Mr. Sargent to Mr. Frelinghuysen.
Berlin, January 22, 1883. (Received February 9.)
Sir: As the matter of a new treaty between the United States and Germany is being mooted in Congress, and as it was alleged in the newspapers that announced the appointment of Mr. C. Von Eisendecher as German minister at Washington that his instructions include power to negotiate for the extension of the present treaty to cover Alsace-Lorraine, and as the negotiations for such new or modified treaty may take place at Washington, I beg to inclose extracts from the laws of the Empire relating to the acquisition and loss of German citizenship, with translations, merely to direct your attention to these provisions in case [Page 331] a reference to German law on these points becomes useful in the course of the discussions.
In my dispatch No. 72, of October 12, 1882, I endeavored to give the present state of opinion in Germany upon these topics, and subsequent observation confirms the opinions which I then expressed.
But I may remark that while there is considerable jealousy on the part of those who perform military service of those who escape it, and a feeling on the part of some German statesmen that the present treaties go very far to facilitate the depletion of the military force of the Empire, yet the extracts from the laws which I inclose show that the treaty is not more liberal in that respect than the law, and perhaps a fair construction of the five years’ clause in section 21 shows it to be more liberal than the existing treaties. It may be suggested that this clause absolutely recognizes the fact that five years’ absence from Germany, during which citizenship in a foreign country has been acquired, causes the relation of German citizen entirely to cease and determine; and, of course, terminates all reciprocal duties and obligations.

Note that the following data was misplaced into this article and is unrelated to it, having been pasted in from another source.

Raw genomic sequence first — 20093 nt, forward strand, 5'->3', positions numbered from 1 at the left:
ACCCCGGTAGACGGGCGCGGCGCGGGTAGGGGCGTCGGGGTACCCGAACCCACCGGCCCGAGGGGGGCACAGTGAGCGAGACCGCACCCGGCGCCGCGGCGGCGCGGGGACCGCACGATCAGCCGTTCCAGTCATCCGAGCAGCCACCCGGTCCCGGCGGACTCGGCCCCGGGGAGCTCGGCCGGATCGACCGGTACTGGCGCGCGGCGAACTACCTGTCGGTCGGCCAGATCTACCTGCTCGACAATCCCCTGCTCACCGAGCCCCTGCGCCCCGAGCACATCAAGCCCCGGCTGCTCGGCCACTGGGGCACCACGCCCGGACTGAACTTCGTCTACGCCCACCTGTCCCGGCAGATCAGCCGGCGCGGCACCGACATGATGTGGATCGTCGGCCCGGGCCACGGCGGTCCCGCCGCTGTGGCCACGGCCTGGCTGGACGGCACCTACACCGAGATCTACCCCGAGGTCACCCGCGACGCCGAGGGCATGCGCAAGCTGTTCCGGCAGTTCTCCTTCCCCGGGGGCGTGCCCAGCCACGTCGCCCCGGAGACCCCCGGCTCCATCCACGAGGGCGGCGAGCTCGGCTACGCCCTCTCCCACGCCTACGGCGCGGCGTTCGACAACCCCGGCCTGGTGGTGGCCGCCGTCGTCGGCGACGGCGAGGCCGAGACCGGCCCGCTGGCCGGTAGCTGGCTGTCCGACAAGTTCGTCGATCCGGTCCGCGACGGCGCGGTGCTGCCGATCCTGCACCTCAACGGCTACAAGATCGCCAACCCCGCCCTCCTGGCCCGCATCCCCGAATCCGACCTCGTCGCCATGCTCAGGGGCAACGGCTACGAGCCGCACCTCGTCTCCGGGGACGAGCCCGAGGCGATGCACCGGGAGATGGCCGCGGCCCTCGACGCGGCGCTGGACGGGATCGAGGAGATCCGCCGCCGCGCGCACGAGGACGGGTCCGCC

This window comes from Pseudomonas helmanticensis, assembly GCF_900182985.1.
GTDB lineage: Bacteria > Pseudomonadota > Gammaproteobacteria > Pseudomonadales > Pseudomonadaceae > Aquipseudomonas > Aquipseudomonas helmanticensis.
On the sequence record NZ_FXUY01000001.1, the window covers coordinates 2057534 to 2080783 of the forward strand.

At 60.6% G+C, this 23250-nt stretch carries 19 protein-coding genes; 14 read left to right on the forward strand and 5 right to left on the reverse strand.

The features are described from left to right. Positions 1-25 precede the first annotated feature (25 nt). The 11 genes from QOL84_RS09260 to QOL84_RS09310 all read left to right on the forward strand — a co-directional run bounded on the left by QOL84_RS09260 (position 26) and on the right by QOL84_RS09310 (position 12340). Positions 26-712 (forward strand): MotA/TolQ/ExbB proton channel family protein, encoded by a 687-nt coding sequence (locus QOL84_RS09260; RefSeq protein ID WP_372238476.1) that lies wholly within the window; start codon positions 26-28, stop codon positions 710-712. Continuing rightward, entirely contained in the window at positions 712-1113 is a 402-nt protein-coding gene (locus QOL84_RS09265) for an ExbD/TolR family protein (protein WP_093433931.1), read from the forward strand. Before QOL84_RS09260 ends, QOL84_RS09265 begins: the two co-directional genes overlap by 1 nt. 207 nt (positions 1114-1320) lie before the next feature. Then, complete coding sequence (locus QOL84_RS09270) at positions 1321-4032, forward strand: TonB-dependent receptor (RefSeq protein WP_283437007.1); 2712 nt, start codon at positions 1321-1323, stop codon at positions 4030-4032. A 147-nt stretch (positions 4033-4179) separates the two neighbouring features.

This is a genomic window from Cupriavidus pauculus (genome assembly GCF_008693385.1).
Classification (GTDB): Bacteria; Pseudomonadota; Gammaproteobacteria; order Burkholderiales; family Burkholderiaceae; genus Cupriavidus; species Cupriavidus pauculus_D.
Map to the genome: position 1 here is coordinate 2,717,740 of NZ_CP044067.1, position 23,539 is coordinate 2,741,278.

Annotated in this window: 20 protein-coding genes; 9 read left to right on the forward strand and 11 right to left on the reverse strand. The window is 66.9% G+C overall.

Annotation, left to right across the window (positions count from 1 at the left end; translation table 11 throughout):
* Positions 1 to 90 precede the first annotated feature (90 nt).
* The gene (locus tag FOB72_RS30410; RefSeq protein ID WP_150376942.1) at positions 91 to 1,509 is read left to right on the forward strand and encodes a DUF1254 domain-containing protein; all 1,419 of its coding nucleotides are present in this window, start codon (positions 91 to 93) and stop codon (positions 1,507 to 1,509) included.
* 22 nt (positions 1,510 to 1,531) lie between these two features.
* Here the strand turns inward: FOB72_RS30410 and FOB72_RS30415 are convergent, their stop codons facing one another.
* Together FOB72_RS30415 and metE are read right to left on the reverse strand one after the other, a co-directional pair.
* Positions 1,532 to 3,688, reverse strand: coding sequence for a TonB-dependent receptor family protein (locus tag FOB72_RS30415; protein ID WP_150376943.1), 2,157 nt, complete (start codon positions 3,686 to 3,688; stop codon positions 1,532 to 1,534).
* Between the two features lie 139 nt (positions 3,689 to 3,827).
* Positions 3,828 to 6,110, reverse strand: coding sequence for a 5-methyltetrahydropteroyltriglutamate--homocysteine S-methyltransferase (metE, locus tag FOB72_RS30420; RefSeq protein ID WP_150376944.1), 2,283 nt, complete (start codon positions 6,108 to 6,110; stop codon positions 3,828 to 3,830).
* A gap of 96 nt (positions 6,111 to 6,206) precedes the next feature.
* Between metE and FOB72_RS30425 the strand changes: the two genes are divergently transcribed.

The late German, now, say, an American, if traveling or residing in Germany, comes under the protection of this law, that accords his full rights as an American.
Only by the restriction upon this law made by the present treaties is there a limit fixed to the time that a naturalized American of German birth can reside here. If the treaties were liberalized in that regard the law would, it appears to me, not need to be amended to cover further privileges of that kind. Perhaps Germany might be induced to allow as much liberality in the treaty as the law discovers.
But the right of an unlimited residence away from their country by citizens of either nation who at the same time demand constant protection from their Government, is undesirable, and perhaps ought not to be provided for by treaty, either for native or naturalized citizens.
The feature in the German law that declares that ten years’ uninterrupted absence from the Empire shall work, ipso facto, a loss of citizenship, might work well if enacted in the United States and applied to all citizens. I have met American citizens in Europe, both native and naturalized, who reside permanently abroad and never intend to return to America. They spend their income here, make investments here, and identify themselves as fully as if Europeans with Europe.
From this many of the consequences of the absenteeism which is so injurious to Ireland result. These persons are Americans only in name. They have children born here who arrive at manhood without ever having seen America, and speak its language, if at all, with strange accent. They avoid the society of Americans usually, are contemners of American institutions, despise its simplicity, mourn their own lack of titles, and besiege the legation for presentations at courts, where they may wear a gilded coat and sun themselves in the condescending smiles of royalty. To them republican institutions are a failure, and the failure is largely due to the absence of a privileged class that could give dignity and tone to our otherwise uninteresting and uncouth modes. Such affect to believe that all grace of manners departed from France with the Empire; that the United States can never have any until it recognizes an aristocracy of blood, and prefer these as rulers at home and representatives abroad. It is noticeable that such always assume that they would be of the elect in the happy day when the Republic shall so change its features as to be a desirable residence for them, although the ground for the assumption is not always obvious.